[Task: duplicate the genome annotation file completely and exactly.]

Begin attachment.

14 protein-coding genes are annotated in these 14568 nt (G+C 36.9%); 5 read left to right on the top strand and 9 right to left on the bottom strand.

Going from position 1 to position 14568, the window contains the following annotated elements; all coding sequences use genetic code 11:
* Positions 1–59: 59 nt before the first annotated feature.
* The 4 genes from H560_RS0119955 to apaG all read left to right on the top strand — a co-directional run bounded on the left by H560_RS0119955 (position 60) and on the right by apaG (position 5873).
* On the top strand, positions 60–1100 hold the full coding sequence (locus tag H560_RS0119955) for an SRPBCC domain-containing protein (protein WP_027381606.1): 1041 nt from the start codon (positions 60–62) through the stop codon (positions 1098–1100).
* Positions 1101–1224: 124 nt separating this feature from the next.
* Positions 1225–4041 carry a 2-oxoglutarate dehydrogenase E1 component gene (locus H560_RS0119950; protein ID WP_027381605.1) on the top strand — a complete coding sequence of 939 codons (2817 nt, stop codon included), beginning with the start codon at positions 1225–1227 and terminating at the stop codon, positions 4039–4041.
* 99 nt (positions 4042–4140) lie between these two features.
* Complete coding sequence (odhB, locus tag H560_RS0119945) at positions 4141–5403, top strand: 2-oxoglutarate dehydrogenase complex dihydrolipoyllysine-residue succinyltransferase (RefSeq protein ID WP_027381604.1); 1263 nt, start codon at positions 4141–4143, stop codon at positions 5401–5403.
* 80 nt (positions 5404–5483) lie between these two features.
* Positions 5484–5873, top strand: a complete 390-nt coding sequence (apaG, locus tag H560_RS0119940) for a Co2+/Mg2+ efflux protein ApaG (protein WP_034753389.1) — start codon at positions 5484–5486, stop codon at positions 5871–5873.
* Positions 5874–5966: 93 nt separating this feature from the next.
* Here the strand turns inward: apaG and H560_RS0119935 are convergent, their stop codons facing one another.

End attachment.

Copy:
14 protein-coding genes are annotated in these 14568 nt (G+C 36.9%); 5 read left to right on the top strand and 9 right to left on the bottom strand.

Going from position 1 to position 14568, the window contains the following annotated elements; all coding sequences use genetic code 11:
* Positions 1–59: 59 nt before the first annotated feature.
* The 4 genes from H560_RS0119955 to apaG all read left to right on the top strand — a co-directional run bounded on the left by H560_RS0119955 (position 60) and on the right by apaG (position 5873).
* On the top strand, positions 60–1100 hold the full coding sequence (locus tag H560_RS0119955) for an SRPBCC domain-containing protein (protein WP_027381606.1): 1041 nt from the start codon (positions 60–62) through the stop codon (positions 1098–1100).
* Positions 1101–1224: 124 nt separating this feature from the next.
* Positions 1225–4041 carry a 2-oxoglutarate dehydrogenase E1 component gene (locus H560_RS0119950; protein ID WP_027381605.1) on the top strand — a complete coding sequence of 939 codons (2817 nt, stop codon included), beginning with the start codon at positions 1225–1227 and terminating at the stop codon, positions 4039–4041.
* 99 nt (positions 4042–4140) lie between these two features.
* Complete coding sequence (odhB, locus tag H560_RS0119945) at positions 4141–5403, top strand: 2-oxoglutarate dehydrogenase complex dihydrolipoyllysine-residue succinyltransferase (RefSeq protein ID WP_027381604.1); 1263 nt, start codon at positions 4141–4143, stop codon at positions 5401–5403.
* 80 nt (positions 5404–5483) lie between these two features.
* Positions 5484–5873, top strand: a complete 390-nt coding sequence (apaG, locus tag H560_RS0119940) for a Co2+/Mg2+ efflux protein ApaG (protein WP_034753389.1) — start codon at positions 5484–5486, stop codon at positions 5871–5873.
* Positions 5874–5966: 93 nt separating this feature from the next.
* Here the strand turns inward: apaG and H560_RS0119935 are convergent, their stop codons facing one another.